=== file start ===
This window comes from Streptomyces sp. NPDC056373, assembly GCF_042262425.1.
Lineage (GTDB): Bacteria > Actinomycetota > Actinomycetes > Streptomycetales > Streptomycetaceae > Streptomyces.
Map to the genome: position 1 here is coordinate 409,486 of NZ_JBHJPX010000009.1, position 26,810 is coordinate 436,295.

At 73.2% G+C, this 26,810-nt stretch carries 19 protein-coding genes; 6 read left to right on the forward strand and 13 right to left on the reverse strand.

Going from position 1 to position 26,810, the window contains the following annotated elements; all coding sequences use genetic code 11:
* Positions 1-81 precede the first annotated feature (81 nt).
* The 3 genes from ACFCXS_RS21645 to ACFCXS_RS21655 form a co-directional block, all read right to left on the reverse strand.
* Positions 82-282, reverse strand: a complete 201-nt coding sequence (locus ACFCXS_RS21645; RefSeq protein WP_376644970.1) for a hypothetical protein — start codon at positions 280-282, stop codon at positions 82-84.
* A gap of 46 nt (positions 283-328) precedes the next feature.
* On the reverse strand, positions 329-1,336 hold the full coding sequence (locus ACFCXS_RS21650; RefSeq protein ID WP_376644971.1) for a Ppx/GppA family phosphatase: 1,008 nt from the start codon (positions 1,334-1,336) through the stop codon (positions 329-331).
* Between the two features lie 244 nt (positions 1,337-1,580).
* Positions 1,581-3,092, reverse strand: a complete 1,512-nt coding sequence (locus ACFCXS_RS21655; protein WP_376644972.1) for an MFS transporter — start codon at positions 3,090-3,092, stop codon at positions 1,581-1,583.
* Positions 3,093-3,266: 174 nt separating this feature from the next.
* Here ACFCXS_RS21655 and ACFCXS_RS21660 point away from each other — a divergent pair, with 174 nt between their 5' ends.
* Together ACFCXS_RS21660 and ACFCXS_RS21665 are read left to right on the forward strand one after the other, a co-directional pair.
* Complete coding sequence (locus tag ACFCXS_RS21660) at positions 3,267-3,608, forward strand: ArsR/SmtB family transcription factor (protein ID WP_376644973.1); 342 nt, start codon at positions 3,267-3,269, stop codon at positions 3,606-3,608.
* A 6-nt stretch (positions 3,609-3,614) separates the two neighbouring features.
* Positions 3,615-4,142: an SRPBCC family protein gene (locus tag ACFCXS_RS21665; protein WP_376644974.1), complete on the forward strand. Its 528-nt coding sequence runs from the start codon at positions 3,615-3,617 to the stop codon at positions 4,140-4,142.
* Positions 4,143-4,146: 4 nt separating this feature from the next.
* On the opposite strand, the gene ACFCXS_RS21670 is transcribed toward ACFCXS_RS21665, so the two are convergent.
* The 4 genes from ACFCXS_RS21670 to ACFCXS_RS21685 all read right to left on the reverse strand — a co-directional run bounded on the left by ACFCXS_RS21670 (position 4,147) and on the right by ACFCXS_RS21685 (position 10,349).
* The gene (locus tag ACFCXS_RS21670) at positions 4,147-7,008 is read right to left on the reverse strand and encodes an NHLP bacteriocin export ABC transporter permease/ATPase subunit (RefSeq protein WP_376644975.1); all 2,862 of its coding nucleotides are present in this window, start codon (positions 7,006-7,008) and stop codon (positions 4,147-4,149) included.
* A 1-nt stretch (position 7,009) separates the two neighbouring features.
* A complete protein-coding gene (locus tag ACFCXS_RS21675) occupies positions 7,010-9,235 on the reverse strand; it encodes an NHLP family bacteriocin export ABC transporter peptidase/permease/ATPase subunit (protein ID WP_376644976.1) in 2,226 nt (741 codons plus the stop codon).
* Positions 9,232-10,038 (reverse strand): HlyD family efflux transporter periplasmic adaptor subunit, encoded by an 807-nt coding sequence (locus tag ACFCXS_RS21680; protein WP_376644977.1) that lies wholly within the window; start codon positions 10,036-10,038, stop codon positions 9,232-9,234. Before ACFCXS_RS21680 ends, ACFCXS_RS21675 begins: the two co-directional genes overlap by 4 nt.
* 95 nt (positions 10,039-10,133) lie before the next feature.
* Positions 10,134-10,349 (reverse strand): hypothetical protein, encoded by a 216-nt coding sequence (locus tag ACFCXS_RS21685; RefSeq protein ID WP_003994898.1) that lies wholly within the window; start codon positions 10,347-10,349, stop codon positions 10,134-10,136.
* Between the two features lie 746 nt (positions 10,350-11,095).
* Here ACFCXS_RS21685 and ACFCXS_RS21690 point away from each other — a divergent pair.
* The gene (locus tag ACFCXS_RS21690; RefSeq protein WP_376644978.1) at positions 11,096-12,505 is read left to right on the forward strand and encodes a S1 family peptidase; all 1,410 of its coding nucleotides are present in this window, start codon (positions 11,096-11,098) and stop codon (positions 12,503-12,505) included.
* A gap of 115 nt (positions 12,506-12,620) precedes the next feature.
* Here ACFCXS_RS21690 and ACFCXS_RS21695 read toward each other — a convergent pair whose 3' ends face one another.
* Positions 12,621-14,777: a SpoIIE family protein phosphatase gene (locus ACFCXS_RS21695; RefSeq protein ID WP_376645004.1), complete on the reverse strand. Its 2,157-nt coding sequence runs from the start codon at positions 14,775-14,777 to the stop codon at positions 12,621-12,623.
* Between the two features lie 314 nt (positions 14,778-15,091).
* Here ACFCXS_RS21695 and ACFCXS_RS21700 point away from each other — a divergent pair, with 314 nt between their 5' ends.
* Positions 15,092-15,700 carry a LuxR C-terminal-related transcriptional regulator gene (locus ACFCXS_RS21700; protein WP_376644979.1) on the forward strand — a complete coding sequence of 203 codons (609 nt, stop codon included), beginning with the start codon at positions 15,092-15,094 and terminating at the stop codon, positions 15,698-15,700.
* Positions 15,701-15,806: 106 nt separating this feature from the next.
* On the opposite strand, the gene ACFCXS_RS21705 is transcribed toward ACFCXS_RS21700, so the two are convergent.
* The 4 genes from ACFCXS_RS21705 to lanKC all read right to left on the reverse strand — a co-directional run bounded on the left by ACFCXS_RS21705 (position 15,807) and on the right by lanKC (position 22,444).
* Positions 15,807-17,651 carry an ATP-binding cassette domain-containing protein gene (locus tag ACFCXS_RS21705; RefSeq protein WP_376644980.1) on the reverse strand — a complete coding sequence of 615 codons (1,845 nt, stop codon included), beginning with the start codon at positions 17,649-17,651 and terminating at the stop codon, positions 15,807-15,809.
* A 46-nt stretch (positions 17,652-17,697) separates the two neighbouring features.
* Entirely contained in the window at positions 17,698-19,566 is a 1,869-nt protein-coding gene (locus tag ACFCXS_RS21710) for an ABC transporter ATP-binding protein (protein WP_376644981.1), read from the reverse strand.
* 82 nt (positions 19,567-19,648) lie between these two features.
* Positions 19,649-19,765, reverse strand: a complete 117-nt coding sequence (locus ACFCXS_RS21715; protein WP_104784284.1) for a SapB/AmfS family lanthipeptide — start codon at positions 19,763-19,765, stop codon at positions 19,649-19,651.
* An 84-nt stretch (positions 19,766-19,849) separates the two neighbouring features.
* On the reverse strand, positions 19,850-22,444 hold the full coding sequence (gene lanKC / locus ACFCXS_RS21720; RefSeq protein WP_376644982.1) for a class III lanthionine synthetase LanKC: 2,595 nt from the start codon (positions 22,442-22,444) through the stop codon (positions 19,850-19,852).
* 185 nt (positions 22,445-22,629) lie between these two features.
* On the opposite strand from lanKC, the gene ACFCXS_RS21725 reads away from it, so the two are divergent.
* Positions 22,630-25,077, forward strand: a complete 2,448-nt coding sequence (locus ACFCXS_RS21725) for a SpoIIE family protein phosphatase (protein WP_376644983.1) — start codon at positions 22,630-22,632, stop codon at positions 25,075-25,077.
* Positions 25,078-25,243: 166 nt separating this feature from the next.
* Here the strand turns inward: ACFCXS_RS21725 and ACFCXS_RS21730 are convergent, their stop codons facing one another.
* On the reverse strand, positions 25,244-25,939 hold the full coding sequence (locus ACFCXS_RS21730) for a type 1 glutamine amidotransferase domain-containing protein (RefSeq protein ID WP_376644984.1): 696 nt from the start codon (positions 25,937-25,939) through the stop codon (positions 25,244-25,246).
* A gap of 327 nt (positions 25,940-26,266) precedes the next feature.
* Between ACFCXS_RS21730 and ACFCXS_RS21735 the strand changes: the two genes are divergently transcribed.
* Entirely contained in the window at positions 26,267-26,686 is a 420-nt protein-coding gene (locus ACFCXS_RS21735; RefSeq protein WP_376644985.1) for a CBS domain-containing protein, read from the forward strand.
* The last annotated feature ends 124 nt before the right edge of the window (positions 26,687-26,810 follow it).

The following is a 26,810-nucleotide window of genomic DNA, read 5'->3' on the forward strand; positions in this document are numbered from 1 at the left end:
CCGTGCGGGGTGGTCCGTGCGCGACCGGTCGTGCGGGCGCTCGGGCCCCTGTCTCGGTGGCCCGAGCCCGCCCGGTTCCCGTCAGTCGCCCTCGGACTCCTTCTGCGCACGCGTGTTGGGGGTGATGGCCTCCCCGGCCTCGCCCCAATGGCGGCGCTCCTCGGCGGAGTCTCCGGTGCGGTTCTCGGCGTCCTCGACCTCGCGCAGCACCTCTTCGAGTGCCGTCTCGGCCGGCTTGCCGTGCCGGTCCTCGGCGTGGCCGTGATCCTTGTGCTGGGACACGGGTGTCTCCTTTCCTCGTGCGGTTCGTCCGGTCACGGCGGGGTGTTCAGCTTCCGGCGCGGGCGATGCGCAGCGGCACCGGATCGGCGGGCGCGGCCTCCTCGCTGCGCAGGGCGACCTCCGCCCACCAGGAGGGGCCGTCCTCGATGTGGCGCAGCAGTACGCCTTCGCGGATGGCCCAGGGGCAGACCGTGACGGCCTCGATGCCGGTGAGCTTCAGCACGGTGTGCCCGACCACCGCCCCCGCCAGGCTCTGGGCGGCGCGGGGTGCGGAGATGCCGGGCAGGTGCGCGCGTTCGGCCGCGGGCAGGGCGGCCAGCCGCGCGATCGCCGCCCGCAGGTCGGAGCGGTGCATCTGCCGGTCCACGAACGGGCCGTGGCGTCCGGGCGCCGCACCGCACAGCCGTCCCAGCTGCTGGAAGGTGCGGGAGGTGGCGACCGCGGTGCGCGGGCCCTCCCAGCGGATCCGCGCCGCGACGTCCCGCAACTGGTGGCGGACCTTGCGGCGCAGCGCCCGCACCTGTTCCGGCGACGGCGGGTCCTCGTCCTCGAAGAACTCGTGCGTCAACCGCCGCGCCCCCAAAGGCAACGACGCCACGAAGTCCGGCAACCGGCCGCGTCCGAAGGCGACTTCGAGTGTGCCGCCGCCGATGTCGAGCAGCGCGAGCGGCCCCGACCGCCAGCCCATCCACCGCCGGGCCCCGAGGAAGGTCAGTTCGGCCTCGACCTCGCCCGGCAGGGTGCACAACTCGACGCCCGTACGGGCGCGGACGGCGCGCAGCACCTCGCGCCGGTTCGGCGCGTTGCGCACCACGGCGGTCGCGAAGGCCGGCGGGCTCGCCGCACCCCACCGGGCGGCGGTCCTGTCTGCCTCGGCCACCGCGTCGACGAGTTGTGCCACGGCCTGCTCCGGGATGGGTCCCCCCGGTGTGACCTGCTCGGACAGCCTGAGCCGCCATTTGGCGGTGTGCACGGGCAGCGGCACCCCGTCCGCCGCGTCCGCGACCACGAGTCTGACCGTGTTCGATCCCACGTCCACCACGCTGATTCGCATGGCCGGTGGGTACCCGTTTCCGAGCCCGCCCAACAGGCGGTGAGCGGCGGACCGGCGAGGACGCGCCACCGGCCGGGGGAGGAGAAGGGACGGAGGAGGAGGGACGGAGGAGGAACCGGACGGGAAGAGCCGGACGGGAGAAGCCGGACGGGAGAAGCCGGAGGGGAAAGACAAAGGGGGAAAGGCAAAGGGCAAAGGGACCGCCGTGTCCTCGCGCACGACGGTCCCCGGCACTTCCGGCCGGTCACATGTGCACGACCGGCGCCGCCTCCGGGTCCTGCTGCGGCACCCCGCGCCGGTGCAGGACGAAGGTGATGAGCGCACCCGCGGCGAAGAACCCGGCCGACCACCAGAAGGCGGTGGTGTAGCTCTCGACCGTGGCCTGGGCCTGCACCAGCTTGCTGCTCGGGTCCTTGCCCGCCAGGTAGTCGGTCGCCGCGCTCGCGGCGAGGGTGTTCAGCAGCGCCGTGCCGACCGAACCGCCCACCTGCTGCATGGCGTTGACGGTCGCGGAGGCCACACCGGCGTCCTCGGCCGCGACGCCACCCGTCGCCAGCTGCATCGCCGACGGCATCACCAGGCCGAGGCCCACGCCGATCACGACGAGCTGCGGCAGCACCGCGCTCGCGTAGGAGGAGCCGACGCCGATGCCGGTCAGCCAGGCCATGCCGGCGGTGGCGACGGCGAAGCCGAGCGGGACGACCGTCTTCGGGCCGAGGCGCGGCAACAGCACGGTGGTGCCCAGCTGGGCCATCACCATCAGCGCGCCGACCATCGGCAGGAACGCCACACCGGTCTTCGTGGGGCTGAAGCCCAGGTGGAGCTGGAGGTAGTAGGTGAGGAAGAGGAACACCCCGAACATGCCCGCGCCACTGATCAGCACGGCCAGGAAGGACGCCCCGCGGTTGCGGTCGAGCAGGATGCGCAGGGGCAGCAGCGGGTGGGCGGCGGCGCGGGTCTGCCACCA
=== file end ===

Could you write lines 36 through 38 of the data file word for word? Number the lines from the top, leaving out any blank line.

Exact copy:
* Positions 15,092-15,700 carry a LuxR C-terminal-related transcriptional regulator gene (locus ACFCXS_RS21700; protein WP_376644979.1) on the forward strand — a complete coding sequence of 203 codons (609 nt, stop codon included), beginning with the start codon at positions 15,092-15,094 and terminating at the stop codon, positions 15,698-15,700.
* Positions 15,701-15,806: 106 nt separating this feature from the next.
* On the opposite strand, the gene ACFCXS_RS21705 is transcribed toward ACFCXS_RS21700, so the two are convergent.